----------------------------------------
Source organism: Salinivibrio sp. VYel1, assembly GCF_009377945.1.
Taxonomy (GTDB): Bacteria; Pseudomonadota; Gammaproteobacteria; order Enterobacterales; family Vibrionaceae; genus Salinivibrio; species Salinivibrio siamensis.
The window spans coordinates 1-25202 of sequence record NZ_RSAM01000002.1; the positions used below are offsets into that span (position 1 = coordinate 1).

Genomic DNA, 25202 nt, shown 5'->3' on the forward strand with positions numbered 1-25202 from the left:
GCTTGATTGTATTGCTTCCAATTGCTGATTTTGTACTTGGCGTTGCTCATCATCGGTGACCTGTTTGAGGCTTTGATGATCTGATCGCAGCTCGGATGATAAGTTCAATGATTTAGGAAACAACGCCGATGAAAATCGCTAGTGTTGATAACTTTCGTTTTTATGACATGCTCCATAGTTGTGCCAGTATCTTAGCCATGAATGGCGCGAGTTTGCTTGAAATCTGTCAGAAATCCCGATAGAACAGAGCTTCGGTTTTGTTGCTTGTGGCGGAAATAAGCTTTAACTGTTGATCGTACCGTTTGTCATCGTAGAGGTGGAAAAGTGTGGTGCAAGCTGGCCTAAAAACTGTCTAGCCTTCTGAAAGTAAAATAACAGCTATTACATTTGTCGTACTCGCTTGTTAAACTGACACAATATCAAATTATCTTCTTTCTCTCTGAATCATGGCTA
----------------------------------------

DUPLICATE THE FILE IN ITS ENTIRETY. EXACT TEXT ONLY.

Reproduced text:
Source organism: Salinivibrio sp. VYel1, assembly GCF_009377945.1.
Taxonomy (GTDB): Bacteria; Pseudomonadota; Gammaproteobacteria; order Enterobacterales; family Vibrionaceae; genus Salinivibrio; species Salinivibrio siamensis.
The window spans coordinates 1-25202 of sequence record NZ_RSAM01000002.1; the positions used below are offsets into that span (position 1 = coordinate 1).

Genomic DNA, 25202 nt, shown 5'->3' on the forward strand with positions numbered 1-25202 from the left:
GCTTGATTGTATTGCTTCCAATTGCTGATTTTGTACTTGGCGTTGCTCATCATCGGTGACCTGTTTGAGGCTTTGATGATCTGATCGCAGCTCGGATGATAAGTTCAATGATTTAGGAAACAACGCCGATGAAAATCGCTAGTGTTGATAACTTTCGTTTTTATGACATGCTCCATAGTTGTGCCAGTATCTTAGCCATGAATGGCGCGAGTTTGCTTGAAATCTGTCAGAAATCCCGATAGAACAGAGCTTCGGTTTTGTTGCTTGTGGCGGAAATAAGCTTTAACTGTTGATCGTACCGTTTGTCATCGTAGAGGTGGAAAAGTGTGGTGCAAGCTGGCCTAAAAACTGTCTAGCCTTCTGAAAGTAAAATAACAGCTATTACATTTGTCGTACTCGCTTGTTAAACTGACACAATATCAAATTATCTTCTTTCTCTCTGAATCATGGCTA